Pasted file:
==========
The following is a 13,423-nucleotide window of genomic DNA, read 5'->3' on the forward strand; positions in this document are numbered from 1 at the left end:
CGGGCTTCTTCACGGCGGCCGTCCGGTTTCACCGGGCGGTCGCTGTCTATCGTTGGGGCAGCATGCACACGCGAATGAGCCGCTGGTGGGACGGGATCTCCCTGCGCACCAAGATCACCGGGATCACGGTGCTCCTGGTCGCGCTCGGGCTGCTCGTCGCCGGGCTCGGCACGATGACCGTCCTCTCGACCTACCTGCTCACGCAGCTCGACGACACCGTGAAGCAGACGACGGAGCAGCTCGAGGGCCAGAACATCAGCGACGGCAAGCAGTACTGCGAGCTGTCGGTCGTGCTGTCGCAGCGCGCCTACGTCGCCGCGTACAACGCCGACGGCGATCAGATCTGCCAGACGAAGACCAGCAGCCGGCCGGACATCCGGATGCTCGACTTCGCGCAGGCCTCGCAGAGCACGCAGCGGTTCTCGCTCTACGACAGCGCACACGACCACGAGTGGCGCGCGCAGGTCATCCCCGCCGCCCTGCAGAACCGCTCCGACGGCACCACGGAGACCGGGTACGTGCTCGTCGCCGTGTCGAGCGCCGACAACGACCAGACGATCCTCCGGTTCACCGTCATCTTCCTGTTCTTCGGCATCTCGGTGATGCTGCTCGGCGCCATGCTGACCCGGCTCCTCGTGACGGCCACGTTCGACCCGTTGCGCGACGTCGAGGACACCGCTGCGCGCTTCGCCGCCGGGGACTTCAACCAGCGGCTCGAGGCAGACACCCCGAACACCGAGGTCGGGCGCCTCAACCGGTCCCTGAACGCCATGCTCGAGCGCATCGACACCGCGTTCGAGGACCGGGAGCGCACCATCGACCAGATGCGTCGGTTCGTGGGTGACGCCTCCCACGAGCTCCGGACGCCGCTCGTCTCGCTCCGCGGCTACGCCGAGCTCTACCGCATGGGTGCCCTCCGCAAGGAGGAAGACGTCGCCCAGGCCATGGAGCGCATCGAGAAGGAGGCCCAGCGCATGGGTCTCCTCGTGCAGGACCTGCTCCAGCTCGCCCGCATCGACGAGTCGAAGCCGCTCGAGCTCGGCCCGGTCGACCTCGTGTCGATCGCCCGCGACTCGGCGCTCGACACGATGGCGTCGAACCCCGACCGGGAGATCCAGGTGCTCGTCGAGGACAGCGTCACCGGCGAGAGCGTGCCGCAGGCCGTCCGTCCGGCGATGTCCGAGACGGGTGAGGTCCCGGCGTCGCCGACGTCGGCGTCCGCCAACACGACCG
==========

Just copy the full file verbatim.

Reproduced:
The following is a 13,423-nucleotide window of genomic DNA, read 5'->3' on the forward strand; positions in this document are numbered from 1 at the left end:
CGGGCTTCTTCACGGCGGCCGTCCGGTTTCACCGGGCGGTCGCTGTCTATCGTTGGGGCAGCATGCACACGCGAATGAGCCGCTGGTGGGACGGGATCTCCCTGCGCACCAAGATCACCGGGATCACGGTGCTCCTGGTCGCGCTCGGGCTGCTCGTCGCCGGGCTCGGCACGATGACCGTCCTCTCGACCTACCTGCTCACGCAGCTCGACGACACCGTGAAGCAGACGACGGAGCAGCTCGAGGGCCAGAACATCAGCGACGGCAAGCAGTACTGCGAGCTGTCGGTCGTGCTGTCGCAGCGCGCCTACGTCGCCGCGTACAACGCCGACGGCGATCAGATCTGCCAGACGAAGACCAGCAGCCGGCCGGACATCCGGATGCTCGACTTCGCGCAGGCCTCGCAGAGCACGCAGCGGTTCTCGCTCTACGACAGCGCACACGACCACGAGTGGCGCGCGCAGGTCATCCCCGCCGCCCTGCAGAACCGCTCCGACGGCACCACGGAGACCGGGTACGTGCTCGTCGCCGTGTCGAGCGCCGACAACGACCAGACGATCCTCCGGTTCACCGTCATCTTCCTGTTCTTCGGCATCTCGGTGATGCTGCTCGGCGCCATGCTGACCCGGCTCCTCGTGACGGCCACGTTCGACCCGTTGCGCGACGTCGAGGACACCGCTGCGCGCTTCGCCGCCGGGGACTTCAACCAGCGGCTCGAGGCAGACACCCCGAACACCGAGGTCGGGCGCCTCAACCGGTCCCTGAACGCCATGCTCGAGCGCATCGACACCGCGTTCGAGGACCGGGAGCGCACCATCGACCAGATGCGTCGGTTCGTGGGTGACGCCTCCCACGAGCTCCGGACGCCGCTCGTCTCGCTCCGCGGCTACGCCGAGCTCTACCGCATGGGTGCCCTCCGCAAGGAGGAAGACGTCGCCCAGGCCATGGAGCGCATCGAGAAGGAGGCCCAGCGCATGGGTCTCCTCGTGCAGGACCTGCTCCAGCTCGCCCGCATCGACGAGTCGAAGCCGCTCGAGCTCGGCCCGGTCGACCTCGTGTCGATCGCCCGCGACTCGGCGCTCGACACGATGGCGTCGAACCCCGACCGGGAGATCCAGGTGCTCGTCGAGGACAGCGTCACCGGCGAGAGCGTGCCGCAGGCCGTCCGTCCGGCGATGTCCGAGACGGGTGAGGTCCCGGCGTCGCCGACGTCGGCGTCCGCCAACACGACCG